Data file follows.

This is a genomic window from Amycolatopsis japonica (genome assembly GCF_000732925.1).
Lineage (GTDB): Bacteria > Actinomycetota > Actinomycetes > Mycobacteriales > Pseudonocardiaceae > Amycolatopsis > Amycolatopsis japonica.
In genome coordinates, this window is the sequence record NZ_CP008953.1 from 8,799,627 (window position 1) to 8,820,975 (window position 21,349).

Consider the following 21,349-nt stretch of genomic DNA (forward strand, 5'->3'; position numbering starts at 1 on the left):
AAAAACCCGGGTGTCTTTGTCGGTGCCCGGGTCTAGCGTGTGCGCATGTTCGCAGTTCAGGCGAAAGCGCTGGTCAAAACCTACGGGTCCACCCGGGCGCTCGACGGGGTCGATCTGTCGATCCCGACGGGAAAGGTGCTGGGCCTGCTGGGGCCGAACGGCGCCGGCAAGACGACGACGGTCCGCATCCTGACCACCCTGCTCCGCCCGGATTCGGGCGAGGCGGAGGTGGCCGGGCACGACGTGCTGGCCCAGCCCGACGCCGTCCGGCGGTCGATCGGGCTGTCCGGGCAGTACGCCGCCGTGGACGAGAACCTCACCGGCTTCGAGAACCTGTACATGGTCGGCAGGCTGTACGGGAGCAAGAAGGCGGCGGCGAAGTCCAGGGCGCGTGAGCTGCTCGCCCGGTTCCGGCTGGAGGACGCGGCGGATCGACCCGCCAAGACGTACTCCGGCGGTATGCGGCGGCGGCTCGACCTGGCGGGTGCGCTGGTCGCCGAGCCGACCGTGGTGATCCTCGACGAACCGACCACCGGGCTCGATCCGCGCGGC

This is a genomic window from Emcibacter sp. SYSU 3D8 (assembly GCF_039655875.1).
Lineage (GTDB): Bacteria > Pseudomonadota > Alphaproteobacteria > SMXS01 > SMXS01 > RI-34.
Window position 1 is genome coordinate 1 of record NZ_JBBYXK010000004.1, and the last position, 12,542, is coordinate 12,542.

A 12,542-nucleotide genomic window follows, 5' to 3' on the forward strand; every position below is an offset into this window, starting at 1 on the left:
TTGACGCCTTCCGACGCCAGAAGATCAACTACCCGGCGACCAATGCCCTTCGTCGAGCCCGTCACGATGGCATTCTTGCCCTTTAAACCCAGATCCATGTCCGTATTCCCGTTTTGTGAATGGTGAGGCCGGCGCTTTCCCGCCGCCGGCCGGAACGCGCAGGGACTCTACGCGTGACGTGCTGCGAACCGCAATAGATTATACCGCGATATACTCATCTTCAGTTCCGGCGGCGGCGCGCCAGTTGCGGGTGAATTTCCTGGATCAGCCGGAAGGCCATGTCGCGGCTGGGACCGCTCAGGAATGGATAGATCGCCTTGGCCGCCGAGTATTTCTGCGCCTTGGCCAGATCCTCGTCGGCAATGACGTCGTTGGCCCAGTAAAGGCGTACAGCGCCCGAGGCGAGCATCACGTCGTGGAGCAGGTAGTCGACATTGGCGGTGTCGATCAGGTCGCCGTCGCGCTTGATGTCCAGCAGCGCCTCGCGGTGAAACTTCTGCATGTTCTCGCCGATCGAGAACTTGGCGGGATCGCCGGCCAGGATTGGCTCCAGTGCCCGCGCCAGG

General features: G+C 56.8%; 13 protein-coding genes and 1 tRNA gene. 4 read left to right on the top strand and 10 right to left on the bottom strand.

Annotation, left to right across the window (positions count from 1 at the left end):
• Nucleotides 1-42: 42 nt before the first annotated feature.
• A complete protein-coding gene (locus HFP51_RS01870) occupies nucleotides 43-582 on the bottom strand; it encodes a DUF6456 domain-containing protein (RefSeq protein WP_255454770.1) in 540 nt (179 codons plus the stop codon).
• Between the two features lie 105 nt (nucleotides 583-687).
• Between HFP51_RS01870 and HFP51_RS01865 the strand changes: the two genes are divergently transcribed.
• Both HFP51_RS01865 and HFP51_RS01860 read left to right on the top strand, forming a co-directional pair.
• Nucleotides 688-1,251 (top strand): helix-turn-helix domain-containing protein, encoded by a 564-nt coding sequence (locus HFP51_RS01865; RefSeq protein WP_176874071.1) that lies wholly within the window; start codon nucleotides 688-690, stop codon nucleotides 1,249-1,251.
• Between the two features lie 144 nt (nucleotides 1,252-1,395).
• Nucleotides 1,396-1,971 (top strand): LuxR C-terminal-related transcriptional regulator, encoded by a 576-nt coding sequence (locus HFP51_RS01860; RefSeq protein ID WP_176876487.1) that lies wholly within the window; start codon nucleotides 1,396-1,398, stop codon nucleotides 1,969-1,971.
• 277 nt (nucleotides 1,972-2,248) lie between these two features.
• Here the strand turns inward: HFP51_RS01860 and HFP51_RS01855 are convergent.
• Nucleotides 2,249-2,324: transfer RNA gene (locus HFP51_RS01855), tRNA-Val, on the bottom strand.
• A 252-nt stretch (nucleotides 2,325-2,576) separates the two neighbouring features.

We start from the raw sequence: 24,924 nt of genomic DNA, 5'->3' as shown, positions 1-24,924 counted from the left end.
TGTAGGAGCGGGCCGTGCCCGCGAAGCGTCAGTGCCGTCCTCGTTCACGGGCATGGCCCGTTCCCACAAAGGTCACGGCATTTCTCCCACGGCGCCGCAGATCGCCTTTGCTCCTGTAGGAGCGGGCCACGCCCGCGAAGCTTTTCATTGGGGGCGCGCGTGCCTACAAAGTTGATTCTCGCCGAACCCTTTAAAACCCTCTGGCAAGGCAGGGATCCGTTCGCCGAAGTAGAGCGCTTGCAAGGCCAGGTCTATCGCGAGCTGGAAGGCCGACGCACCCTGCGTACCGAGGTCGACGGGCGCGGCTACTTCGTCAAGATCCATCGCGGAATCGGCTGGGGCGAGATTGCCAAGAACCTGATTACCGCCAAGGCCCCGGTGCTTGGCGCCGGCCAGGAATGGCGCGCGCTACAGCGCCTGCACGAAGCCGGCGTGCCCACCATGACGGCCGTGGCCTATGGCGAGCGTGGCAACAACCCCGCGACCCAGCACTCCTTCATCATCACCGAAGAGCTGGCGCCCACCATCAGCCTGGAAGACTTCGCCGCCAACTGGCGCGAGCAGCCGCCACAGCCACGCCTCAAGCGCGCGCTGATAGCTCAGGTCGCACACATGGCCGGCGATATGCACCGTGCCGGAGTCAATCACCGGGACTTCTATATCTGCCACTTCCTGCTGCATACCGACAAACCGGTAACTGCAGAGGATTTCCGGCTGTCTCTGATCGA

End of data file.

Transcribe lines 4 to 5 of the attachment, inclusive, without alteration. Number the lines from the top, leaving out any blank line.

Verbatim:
Consider the following 21,349-nt stretch of genomic DNA (forward strand, 5'->3'; position numbering starts at 1 on the left):
AAAAACCCGGGTGTCTTTGTCGGTGCCCGGGTCTAGCGTGTGCGCATGTTCGCAGTTCAGGCGAAAGCGCTGGTCAAAACCTACGGGTCCACCCGGGCGCTCGACGGGGTCGATCTGTCGATCCCGACGGGAAAGGTGCTGGGCCTGCTGGGGCCGAACGGCGCCGGCAAGACGACGACGGTCCGCATCCTGACCACCCTGCTCCGCCCGGATTCGGGCGAGGCGGAGGTGGCCGGGCACGACGTGCTGGCCCAGCCCGACGCCGTCCGGCGGTCGATCGGGCTGTCCGGGCAGTACGCCGCCGTGGACGAGAACCTCACCGGCTTCGAGAACCTGTACATGGTCGGCAGGCTGTACGGGAGCAAGAAGGCGGCGGCGAAGTCCAGGGCGCGTGAGCTGCTCGCCCGGTTCCGGCTGGAGGACGCGGCGGATCGACCCGCCAAGACGTACTCCGGCGGTATGCGGCGGCGGCTCGACCTGGCGGGTGCGCTGGTCGCCGAGCCGACCGTGGTGATCCTCGACGAACCGACCACCGGGCTCGATCCGCGCGGC